As part of Black History Month (and part of my ongoing goal to read more diversely), I saw this title on a blog somewhere (not sure where), but it seemed to align perfectly with my reading goal. Plus it looked fantastically interesting, so I found a copy at the library and set to reading it.
Barracoon is the name for a type of hut that was used for the confinement of slaves and criminals, and this book features remarks from interviews which Neale Hurston had with an 86-year-old former slave called Oluale Kossula. His slave name was Cudjo Lewis, and he arrived in America from West Africa where he was captured and brought across the sea on Clotilde, the last ship to cross the waters for the transatlantic slave trade.
Written in 1931 (but only published quite recently in 2018), Neale Hurston was at the start of her career as an anthropologist when she was tasked by her boss, Franz Boa, to meet and interview an 86-year-old former slave, one of the few survivors who could remember and then talk about his journey from Africa. (It’s astonishing to me that there was actually a living person with this memory back in the twentieth century. In my head, slavery happened yesteryear and ages ago, but obviously, I was wrong on that.)
Despite slavery having been deemed illegal in the US, Kossula was snatched from his African village and enslaved in the US in 1860. He was trapped as a slave for more than five years, when he was released and with others, worked to establish a community called Africatown in Alabama, a place where the other survivors from the Clotilde could live and work.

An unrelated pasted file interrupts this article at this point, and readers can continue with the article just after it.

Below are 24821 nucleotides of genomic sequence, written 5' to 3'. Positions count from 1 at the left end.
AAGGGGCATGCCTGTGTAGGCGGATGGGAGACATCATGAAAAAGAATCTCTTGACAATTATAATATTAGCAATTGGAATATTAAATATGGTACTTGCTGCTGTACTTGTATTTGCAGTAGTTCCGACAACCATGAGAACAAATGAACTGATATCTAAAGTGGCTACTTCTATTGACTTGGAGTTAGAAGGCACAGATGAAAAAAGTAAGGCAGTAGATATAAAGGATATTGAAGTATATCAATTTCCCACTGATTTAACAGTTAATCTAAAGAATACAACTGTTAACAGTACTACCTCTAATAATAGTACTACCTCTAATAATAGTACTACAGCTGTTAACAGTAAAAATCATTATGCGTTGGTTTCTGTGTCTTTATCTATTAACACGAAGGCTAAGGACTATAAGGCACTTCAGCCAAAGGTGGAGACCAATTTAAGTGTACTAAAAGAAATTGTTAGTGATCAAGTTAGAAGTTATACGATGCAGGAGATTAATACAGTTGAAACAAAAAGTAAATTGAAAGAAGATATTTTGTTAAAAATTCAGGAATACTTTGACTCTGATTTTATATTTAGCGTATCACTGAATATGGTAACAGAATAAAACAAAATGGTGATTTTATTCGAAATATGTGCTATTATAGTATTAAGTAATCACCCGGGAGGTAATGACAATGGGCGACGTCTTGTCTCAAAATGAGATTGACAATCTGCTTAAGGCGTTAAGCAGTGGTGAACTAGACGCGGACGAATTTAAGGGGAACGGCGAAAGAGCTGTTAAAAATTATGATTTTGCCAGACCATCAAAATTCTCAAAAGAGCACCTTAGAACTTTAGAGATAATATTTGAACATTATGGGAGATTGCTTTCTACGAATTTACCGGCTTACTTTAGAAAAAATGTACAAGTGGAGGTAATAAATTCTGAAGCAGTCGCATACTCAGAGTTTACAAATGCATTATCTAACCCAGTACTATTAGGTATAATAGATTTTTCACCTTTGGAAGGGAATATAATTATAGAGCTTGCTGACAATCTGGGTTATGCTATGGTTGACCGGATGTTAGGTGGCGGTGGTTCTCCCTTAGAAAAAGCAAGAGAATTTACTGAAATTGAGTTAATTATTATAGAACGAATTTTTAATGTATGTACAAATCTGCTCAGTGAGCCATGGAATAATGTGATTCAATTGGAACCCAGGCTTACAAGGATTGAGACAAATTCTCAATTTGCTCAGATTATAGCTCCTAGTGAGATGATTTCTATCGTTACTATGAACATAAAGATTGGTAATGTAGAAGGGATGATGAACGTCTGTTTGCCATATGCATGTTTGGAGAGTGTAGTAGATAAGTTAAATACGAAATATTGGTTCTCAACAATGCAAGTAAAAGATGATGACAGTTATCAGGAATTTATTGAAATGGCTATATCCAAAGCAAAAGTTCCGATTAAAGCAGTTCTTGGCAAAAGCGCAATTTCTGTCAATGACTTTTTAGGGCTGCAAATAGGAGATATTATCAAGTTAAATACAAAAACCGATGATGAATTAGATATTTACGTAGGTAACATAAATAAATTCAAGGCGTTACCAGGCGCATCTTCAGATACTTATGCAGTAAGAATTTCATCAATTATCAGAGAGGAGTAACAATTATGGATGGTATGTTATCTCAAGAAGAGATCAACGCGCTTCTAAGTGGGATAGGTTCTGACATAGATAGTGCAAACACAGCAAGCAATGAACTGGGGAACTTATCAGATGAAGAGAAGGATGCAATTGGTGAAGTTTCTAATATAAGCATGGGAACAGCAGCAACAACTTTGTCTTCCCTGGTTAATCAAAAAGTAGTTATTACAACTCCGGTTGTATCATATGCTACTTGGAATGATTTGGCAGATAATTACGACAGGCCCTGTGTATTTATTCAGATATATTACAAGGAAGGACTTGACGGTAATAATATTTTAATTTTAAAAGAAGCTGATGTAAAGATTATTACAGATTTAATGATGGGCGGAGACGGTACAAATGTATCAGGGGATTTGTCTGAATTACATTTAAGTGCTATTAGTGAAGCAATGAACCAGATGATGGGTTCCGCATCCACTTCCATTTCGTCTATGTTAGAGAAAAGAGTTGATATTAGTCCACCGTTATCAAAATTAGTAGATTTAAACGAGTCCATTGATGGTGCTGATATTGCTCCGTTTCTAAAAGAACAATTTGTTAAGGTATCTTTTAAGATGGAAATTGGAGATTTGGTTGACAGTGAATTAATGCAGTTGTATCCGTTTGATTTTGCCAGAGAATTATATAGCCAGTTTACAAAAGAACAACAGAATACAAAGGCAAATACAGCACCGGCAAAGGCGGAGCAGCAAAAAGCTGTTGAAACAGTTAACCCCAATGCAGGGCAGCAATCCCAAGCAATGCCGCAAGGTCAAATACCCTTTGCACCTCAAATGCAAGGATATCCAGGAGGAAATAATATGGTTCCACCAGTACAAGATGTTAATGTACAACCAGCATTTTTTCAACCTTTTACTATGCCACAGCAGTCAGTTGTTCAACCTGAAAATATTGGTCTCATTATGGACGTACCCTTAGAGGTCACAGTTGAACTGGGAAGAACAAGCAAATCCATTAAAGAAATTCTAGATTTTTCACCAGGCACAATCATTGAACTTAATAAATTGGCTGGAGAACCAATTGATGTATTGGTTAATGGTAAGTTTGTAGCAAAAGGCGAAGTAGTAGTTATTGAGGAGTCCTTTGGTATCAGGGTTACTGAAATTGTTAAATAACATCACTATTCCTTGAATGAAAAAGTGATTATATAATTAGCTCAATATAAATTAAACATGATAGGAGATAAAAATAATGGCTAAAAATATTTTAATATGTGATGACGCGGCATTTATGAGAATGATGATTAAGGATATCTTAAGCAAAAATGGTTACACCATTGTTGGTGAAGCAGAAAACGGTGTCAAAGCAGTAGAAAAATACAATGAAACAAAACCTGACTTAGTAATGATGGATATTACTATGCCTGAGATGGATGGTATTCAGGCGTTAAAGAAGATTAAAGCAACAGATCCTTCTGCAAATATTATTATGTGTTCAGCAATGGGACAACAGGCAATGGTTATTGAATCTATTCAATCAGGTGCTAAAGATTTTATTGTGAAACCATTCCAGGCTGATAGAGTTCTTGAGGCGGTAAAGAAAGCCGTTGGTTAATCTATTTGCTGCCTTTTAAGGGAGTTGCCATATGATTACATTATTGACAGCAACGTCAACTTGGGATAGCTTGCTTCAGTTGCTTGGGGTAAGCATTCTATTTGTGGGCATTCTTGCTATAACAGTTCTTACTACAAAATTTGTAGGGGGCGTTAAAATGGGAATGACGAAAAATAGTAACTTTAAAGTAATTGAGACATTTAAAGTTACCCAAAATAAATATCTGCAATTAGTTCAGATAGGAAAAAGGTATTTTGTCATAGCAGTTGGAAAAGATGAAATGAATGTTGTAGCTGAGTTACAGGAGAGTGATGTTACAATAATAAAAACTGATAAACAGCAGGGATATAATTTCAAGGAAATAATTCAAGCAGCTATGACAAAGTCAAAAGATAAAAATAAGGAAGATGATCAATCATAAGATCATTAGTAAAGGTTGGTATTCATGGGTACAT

As Neale Hurston gradually gained the trust of Kossula, she was given more pieces of his history. Kossula was understandably not that trusting at first, but slowly and without rushing the process, Neale Hurston sat with and listened to this remarkable old man. Recalled in a heavy dialect that’s written almost phonetically, I could almost hear this old man recount his life in his accent.
It’s not that easy to follow, but you get the hang of it after a while and being able to “hear” his voice (via the writing) adds a level of intimacy that perhaps you wouldn’t be able to get in any other way (especially now with Kossula long gone from this earth).
Without getting in the way of Kossula’s memory, Neale Hurston does a remarkable job of letting him tell his own life story without the need to be a filter for him. His story requires no translation, but it’s all the more remarkable when it’s “heard” in your head as his accent.
What makes this a stand-out account is that Kossula still has memories of his growing up in a small African village so it’s a more immediate account of a slave’s journey than perhaps other first-person recollections of slave life (for example, Frederick Douglass or Solomon Northup).
Kossula’s memories of being captured and taken to the ship with a long and harrowing journey ahead of him is detailed and immediate. Since his memories are personal, the descriptions of the ship journey and his slave life are all the more powerful due to them being recent memories for him.
An NPR review puts it best when it describes this book as being not only about the brutality of slavery in this country, but also about the emotional toll of being taken away from your home and own language, of being lost and losing almost everything. It’s a multi-layered recollection that is all the more powerful for being so personal.
This is a tough read due to its focus on how inhumane people can be to others. But it’s also a powerful read to hear a man’s own words describe his journey from freedom to captivity to freedom again.
For a review of Zora Neale Hurston’s Eyes were Watching God, check here.